Studbook and breeding programmes

The Deep - 20th Sep, 2017

Good zoos and aquariums do much more than simply display animals to visitors, there is a lot of science that goes on behind the scenes. As a community, they play a vital role in conservation, breeding species at risk of extinction in the wild – but there is more to it than just putting a male and female together.

Breeding must be carefully managed to control populations under zoo/aquarium care and to prevent inbreeding. The aim is to ensure genetic diversity which is achieved by developing a studbook.

A studbook is created for species identified as requiring management or for those at risk and contribute to a breeding programme. They record the details of each individual animal on the programme, e.g. its sex, date of birth, and full ancestry. A species co-ordinator, who is in charge of keeping the records up to date, makes recommendations for the pairing of animals for breeding. They ask the zoos that hold them to transfer the animals or look at alternative methods for reproduction such as artificial insemination (AI). Within the zoological member community - British and Irish Association of Zoos and Aquariums (BIAZA), European Association of Zoos and Aquariums (EAZA), Association of Zoos and Aquariums (AZA) and WAZA World Association of Zoos and Aquariums (WAZA) - no money changes hands, we are all in it to save wildlife.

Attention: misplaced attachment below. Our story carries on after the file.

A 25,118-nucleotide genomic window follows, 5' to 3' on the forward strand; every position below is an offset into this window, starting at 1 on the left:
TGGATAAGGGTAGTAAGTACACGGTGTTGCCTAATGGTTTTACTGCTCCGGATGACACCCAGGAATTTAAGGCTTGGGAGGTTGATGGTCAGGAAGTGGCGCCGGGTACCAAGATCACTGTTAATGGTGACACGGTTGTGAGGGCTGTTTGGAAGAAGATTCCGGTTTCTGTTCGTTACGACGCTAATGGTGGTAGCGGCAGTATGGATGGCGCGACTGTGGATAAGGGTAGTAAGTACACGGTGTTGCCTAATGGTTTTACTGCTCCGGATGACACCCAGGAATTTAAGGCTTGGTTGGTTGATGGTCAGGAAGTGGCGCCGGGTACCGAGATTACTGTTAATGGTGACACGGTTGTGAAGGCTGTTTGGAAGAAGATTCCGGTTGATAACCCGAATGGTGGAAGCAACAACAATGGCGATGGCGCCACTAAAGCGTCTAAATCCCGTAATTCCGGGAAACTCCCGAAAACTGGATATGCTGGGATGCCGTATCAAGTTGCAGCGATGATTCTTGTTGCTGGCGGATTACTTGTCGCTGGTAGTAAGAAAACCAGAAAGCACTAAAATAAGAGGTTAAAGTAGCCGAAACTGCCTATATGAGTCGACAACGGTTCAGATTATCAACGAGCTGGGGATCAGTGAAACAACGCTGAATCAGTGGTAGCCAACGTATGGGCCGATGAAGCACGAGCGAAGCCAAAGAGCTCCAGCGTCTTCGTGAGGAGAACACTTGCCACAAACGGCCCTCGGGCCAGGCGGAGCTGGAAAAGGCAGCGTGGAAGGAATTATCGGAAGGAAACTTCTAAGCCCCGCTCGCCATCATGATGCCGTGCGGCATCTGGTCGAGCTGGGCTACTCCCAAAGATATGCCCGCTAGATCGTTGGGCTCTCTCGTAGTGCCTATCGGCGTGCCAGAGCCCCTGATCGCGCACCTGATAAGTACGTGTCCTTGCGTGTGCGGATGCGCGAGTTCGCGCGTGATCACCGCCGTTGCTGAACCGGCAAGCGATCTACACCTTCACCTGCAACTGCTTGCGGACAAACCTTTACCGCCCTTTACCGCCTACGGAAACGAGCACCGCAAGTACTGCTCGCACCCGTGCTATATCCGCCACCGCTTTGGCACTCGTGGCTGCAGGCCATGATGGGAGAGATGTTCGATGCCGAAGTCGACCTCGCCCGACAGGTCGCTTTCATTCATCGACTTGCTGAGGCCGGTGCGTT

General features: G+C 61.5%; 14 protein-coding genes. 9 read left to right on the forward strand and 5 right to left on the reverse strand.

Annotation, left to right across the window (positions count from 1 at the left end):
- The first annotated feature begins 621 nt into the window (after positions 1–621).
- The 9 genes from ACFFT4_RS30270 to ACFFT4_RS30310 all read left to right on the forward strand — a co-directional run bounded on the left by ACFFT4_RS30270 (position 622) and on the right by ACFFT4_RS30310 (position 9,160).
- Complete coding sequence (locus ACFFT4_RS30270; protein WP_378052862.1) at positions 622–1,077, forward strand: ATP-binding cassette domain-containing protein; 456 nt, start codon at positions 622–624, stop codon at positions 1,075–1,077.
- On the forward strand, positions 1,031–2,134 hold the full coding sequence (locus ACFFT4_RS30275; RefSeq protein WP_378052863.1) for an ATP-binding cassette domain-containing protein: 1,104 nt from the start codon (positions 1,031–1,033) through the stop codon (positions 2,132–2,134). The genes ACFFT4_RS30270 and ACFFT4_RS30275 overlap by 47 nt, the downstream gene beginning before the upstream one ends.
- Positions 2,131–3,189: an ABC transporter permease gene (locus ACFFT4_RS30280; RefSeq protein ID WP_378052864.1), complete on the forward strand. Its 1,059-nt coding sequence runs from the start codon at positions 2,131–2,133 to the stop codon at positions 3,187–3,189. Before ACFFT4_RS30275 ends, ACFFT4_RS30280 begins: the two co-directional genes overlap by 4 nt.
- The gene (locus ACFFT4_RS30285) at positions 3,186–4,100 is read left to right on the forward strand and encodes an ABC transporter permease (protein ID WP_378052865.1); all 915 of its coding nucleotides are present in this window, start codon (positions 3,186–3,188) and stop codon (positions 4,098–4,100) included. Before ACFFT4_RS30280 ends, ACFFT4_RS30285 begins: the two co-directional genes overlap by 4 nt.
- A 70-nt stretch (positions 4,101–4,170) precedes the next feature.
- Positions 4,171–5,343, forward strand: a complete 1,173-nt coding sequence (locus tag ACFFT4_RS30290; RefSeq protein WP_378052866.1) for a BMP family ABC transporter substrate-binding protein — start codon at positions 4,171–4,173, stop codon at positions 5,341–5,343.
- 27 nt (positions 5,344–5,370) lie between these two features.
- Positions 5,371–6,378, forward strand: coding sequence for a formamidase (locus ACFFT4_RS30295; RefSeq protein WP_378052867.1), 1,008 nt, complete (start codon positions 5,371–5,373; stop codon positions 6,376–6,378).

The Deep have successfully bred a number of threatened and endangered species including the Golden mantella and Banggai cardinal fish. In 2015, The Deep became the first UK aquarium to successfully breed and rear zebra sharks. By working with Shedd Aquarium, Chicago, they have generated two new bloodlines within the EAZA studbook.

The Deep manages the EAZA studbook for the Endangered largetooth sawfish and Critically Endangered green sawfish. Little is known about their reproductive biology and the studbook is focussing on developing a bank of genetic data for all sawfish species held within European aquariums. With this information, further research can be undertaken into developing a successful breeding programme for the incredibly large and difficult to transport species. Alternative methods for assisted reproduction and their success amongst elasmobranches are under investigation.

The Deep also oversees the Species Monitoring Programmes for honeycomb whiptail ray and the Epaulette shark and also contributes to the breeding for zebra sharks, blue-spotted ribbontail ray and blue spot ray. During 2016, The Deep also welcomed the arrival of two Gentoo penguins, the first chicks to be born since their arrival in 2014.

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